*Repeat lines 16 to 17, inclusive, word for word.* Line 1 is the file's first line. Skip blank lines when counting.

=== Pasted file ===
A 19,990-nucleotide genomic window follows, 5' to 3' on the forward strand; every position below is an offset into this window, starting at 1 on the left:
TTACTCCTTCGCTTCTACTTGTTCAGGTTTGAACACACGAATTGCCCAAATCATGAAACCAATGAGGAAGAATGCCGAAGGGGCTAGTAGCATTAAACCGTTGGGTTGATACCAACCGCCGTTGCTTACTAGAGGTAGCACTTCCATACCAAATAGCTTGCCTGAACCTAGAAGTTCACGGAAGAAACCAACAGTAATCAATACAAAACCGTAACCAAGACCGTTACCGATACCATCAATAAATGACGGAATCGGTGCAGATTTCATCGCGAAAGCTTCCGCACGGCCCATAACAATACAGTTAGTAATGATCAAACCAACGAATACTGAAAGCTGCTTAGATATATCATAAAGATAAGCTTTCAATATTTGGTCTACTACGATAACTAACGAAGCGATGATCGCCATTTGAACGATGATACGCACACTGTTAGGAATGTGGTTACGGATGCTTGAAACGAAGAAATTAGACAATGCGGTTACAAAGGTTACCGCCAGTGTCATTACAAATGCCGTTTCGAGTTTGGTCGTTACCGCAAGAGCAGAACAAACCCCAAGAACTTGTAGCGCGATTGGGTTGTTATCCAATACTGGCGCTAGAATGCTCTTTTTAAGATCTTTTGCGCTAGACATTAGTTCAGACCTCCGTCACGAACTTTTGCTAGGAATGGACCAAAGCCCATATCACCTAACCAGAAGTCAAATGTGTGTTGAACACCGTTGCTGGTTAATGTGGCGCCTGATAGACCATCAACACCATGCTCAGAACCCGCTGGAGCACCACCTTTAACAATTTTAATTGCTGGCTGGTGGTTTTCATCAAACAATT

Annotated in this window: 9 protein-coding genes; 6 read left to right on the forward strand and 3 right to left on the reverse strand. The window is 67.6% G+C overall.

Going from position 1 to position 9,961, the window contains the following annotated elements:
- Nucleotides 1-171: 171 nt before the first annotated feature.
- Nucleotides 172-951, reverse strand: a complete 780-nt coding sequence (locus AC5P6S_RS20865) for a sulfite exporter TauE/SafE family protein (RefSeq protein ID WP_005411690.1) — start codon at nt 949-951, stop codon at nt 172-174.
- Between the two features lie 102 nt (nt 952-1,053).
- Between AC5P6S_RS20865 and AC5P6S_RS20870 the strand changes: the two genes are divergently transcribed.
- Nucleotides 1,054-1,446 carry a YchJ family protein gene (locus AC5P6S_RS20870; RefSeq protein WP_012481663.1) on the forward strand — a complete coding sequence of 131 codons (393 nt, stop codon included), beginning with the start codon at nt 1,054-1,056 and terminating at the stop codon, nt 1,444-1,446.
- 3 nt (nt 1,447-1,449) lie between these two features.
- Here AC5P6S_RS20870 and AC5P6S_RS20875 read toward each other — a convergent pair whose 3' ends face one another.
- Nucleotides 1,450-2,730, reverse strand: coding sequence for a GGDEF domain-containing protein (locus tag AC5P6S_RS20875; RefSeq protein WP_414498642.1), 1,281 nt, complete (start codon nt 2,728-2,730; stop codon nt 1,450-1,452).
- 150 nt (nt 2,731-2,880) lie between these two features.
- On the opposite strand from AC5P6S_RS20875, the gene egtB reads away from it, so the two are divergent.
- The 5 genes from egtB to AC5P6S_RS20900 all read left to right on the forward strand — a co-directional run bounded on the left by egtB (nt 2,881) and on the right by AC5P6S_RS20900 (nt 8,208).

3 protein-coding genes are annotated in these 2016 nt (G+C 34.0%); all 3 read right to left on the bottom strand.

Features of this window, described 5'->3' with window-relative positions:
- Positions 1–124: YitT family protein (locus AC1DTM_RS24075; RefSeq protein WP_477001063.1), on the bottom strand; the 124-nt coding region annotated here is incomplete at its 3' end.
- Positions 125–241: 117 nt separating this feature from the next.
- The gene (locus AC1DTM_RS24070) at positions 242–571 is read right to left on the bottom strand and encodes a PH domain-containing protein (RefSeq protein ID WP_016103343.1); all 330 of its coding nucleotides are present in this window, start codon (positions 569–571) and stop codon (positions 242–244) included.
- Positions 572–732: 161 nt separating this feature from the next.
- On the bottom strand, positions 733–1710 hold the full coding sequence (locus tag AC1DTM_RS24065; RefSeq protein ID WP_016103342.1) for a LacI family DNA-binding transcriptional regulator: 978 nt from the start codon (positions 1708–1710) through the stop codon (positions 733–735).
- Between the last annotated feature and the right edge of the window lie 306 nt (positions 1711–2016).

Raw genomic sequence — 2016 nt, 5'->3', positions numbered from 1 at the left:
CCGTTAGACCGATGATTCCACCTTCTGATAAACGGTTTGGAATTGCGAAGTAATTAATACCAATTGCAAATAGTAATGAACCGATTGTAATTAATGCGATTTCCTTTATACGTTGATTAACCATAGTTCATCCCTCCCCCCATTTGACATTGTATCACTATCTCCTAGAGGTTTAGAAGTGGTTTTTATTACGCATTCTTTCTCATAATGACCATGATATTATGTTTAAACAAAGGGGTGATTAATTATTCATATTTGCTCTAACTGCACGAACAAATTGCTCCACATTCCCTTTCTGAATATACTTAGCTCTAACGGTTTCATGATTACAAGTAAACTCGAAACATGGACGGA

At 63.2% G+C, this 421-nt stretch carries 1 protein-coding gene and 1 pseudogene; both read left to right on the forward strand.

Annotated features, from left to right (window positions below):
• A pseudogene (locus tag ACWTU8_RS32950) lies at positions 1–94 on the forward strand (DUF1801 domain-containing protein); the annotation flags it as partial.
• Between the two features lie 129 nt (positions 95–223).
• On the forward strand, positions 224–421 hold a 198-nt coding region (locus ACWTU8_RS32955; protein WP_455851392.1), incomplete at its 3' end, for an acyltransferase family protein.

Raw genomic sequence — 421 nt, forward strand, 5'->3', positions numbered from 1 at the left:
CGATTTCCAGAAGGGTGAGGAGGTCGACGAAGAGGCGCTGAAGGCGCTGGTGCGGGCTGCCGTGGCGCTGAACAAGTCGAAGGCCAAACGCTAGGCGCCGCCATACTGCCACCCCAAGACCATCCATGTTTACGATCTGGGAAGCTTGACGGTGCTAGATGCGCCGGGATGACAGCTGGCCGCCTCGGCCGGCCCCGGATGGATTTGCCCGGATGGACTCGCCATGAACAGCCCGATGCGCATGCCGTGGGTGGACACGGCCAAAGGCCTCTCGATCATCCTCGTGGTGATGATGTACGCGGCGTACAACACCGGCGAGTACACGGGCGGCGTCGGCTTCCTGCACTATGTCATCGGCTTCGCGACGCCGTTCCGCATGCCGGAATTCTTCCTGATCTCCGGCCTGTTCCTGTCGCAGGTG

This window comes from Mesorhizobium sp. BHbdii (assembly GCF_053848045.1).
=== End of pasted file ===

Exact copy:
3 protein-coding genes are annotated in these 2016 nt (G+C 34.0%); all 3 read right to left on the bottom strand.

Features of this window, described 5'->3' with window-relative positions: